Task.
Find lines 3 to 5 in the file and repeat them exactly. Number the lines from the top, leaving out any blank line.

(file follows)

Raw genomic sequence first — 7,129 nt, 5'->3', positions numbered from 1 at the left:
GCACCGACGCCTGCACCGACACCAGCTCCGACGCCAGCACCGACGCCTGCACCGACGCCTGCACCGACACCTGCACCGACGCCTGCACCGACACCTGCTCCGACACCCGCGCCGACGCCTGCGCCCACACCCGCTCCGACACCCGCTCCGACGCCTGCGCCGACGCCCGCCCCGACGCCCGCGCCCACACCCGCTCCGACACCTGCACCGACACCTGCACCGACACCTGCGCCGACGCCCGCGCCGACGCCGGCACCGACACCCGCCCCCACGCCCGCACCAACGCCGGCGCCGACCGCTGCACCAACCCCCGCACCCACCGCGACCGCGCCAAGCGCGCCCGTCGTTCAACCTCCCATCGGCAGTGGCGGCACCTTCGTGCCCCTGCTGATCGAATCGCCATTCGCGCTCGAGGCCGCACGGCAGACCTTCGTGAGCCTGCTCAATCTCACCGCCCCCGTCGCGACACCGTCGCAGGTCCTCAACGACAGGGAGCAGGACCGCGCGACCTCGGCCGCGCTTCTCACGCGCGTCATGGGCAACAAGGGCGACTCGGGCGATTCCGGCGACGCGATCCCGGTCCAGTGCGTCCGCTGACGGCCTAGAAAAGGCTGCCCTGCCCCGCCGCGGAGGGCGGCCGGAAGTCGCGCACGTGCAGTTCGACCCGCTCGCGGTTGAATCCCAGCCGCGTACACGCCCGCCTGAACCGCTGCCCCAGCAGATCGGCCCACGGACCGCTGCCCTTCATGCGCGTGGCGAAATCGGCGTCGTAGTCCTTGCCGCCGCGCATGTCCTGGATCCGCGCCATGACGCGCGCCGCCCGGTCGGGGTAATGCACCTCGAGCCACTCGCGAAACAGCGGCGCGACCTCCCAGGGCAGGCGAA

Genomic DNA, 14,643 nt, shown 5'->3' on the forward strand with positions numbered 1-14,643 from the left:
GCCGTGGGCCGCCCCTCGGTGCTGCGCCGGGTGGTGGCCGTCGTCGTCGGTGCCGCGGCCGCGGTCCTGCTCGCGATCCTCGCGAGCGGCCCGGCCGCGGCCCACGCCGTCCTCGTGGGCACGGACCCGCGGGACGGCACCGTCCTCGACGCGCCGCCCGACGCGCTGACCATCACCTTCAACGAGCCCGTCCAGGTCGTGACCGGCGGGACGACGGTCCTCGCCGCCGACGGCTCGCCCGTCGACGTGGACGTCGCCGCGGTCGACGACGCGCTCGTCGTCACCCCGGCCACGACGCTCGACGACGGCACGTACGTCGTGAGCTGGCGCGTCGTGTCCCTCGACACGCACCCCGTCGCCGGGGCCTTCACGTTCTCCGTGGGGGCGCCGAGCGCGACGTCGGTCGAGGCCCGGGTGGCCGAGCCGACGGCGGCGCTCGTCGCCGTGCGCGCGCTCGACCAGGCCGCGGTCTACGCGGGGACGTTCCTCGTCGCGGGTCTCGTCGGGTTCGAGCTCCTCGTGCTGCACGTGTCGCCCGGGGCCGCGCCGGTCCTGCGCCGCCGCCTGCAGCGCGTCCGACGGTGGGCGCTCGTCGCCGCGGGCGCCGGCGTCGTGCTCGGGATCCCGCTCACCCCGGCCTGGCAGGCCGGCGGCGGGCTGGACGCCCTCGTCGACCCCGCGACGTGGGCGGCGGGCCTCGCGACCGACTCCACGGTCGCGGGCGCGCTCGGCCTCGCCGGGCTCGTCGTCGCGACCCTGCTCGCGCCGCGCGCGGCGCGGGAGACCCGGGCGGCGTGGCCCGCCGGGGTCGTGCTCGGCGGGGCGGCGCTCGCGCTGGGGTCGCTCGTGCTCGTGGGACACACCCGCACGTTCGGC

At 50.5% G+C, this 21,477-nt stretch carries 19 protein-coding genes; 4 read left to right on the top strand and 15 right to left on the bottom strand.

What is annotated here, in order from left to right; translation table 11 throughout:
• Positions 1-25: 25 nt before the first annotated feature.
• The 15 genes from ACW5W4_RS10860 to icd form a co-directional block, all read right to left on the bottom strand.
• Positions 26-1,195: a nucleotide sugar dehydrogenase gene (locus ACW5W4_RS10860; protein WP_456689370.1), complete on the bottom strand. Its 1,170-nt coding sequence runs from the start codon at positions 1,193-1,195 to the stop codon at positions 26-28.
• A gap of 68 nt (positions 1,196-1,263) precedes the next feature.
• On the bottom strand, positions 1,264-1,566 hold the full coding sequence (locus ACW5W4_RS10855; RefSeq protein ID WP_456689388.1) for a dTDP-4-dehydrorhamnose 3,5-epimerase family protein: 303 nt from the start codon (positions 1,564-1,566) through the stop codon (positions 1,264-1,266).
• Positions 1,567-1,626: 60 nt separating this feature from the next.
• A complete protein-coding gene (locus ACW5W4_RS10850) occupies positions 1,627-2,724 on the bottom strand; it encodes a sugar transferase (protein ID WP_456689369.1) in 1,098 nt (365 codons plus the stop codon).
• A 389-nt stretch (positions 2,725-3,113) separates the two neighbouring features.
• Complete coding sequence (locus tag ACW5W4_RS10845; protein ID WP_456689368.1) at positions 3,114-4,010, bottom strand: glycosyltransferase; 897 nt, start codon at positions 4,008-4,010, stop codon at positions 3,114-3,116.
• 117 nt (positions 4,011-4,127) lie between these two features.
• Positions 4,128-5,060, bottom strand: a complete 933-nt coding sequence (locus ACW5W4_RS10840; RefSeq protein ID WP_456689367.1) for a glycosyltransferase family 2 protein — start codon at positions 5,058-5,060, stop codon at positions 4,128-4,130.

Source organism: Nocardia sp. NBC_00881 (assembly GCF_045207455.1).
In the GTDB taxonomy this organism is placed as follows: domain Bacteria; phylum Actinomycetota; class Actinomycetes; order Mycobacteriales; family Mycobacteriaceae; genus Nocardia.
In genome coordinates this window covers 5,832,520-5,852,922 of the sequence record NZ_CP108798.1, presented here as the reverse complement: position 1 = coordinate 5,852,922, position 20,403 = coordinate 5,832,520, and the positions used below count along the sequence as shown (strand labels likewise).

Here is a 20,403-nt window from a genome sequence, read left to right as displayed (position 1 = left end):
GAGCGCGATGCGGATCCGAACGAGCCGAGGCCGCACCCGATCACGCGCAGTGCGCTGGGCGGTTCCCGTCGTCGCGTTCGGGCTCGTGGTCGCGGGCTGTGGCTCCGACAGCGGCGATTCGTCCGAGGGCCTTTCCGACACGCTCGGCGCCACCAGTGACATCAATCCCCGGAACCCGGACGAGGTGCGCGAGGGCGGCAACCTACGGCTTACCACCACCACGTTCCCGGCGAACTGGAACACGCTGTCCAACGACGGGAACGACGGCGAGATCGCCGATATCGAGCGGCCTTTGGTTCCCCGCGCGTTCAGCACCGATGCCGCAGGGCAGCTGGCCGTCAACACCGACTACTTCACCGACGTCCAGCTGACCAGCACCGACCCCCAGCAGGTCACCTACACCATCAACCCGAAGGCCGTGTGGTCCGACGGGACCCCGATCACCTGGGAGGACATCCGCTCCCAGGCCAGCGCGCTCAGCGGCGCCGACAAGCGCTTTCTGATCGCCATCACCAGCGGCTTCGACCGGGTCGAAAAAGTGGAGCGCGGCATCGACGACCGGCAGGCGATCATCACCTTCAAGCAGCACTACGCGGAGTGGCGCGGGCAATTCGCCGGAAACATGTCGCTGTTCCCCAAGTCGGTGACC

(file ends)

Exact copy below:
Genomic DNA, 14,643 nt, shown 5'->3' on the forward strand with positions numbered 1-14,643 from the left:
GCCGTGGGCCGCCCCTCGGTGCTGCGCCGGGTGGTGGCCGTCGTCGTCGGTGCCGCGGCCGCGGTCCTGCTCGCGATCCTCGCGAGCGGCCCGGCCGCGGCCCACGCCGTCCTCGTGGGCACGGACCCGCGGGACGGCACCGTCCTCGACGCGCCGCCCGACGCGCTGACCATCACCTTCAACGAGCCCGTCCAGGTCGTGACCGGCGGGACGACGGTCCTCGCCGCCGACGGCTCGCCCGTCGACGTGGACGTCGCCGCGGTCGACGACGCGCTCGTCGTCACCCCGGCCACGACGCTCGACGACGGCACGTACGTCGTGAGCTGGCGCGTCGTGTCCCTCGACACGCACCCCGTCGCCGGGGCCTTCACGTTCTCCGTGGGGGCGCCGAGCGCGACGTCGGTCGAGGCCCGGGTGGCCGAGCCGACGGCGGCGCTCGTCGCCGTGCGCGCGCTCGACCAGGCCGCGGTCTACGCGGGGACGTTCCTCGTCGCGGGTCTCGTCGGGTTCGAGCTCCTCGTGCTGCACGTGTCGCCCGGGGCCGCGCCGGTCCTGCGCCGCCGCCTGCAGCGCGTCCGACGGTGGGCGCTCGTCGCCGCGGGCGCCGGCGTCGTGCTCGGGATCCCGCTCACCCCGGCCTGGCAGGCCGGCGGCGGGCTGGACGCCCTCGTCGACCCCGCGACGTGGGCGGCGGGCCTCGCGACCGACTCCACGGTCGCGGGCGCGCTCGGCCTCGCCGGGCTCGTCGTCGCGACCCTGCTCGCGCCGCGCGCGGCGCGGGAGACCCGGGCGGCGTGGCCCGCCGGGGTCGTGCTCGGCGGGGCGGCGCTCGCGCTGGGGTCGCTCGTGCTCGTGGGACACACCCGCACGTTCGGC

At 50.5% G+C, this 21,477-nt stretch carries 19 protein-coding genes; 4 read left to right on the top strand and 15 right to left on the bottom strand.